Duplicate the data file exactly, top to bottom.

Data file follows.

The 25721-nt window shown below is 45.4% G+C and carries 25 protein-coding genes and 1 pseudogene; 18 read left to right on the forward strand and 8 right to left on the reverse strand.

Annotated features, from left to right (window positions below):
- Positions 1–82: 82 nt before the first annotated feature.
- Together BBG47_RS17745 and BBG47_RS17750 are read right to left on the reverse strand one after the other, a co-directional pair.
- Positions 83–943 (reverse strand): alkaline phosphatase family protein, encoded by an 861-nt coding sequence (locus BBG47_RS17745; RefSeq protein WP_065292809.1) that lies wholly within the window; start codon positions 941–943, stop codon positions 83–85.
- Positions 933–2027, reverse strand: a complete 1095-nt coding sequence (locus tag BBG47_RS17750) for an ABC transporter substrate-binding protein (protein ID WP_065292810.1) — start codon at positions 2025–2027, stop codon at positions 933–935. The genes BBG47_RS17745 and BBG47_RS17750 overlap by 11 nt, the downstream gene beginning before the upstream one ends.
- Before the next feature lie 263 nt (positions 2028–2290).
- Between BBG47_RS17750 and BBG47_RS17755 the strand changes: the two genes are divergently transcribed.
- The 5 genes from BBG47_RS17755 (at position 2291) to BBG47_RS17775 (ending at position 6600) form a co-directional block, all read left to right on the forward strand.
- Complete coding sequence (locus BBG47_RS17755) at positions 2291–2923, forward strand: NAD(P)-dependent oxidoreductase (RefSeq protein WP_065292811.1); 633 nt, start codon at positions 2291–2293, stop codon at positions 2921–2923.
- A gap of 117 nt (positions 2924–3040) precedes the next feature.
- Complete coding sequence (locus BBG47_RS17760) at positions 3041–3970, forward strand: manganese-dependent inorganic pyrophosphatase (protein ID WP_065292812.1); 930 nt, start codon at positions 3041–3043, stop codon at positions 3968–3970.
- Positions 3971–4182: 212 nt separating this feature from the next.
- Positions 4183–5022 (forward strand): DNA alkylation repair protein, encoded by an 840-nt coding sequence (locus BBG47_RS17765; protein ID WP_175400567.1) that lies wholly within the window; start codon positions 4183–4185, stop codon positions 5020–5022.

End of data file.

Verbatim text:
The 25721-nt window shown below is 45.4% G+C and carries 25 protein-coding genes and 1 pseudogene; 18 read left to right on the forward strand and 8 right to left on the reverse strand.

Annotated features, from left to right (window positions below):
- Positions 1–82: 82 nt before the first annotated feature.
- Together BBG47_RS17745 and BBG47_RS17750 are read right to left on the reverse strand one after the other, a co-directional pair.
- Positions 83–943 (reverse strand): alkaline phosphatase family protein, encoded by an 861-nt coding sequence (locus BBG47_RS17745; RefSeq protein WP_065292809.1) that lies wholly within the window; start codon positions 941–943, stop codon positions 83–85.
- Positions 933–2027, reverse strand: a complete 1095-nt coding sequence (locus tag BBG47_RS17750) for an ABC transporter substrate-binding protein (protein ID WP_065292810.1) — start codon at positions 2025–2027, stop codon at positions 933–935. The genes BBG47_RS17745 and BBG47_RS17750 overlap by 11 nt, the downstream gene beginning before the upstream one ends.
- Before the next feature lie 263 nt (positions 2028–2290).
- Between BBG47_RS17750 and BBG47_RS17755 the strand changes: the two genes are divergently transcribed.
- The 5 genes from BBG47_RS17755 (at position 2291) to BBG47_RS17775 (ending at position 6600) form a co-directional block, all read left to right on the forward strand.
- Complete coding sequence (locus BBG47_RS17755) at positions 2291–2923, forward strand: NAD(P)-dependent oxidoreductase (RefSeq protein WP_065292811.1); 633 nt, start codon at positions 2291–2293, stop codon at positions 2921–2923.
- A gap of 117 nt (positions 2924–3040) precedes the next feature.
- Complete coding sequence (locus BBG47_RS17760) at positions 3041–3970, forward strand: manganese-dependent inorganic pyrophosphatase (protein ID WP_065292812.1); 930 nt, start codon at positions 3041–3043, stop codon at positions 3968–3970.
- Positions 3971–4182: 212 nt separating this feature from the next.
- Positions 4183–5022 (forward strand): DNA alkylation repair protein, encoded by an 840-nt coding sequence (locus BBG47_RS17765; protein ID WP_175400567.1) that lies wholly within the window; start codon positions 4183–4185, stop codon positions 5020–5022.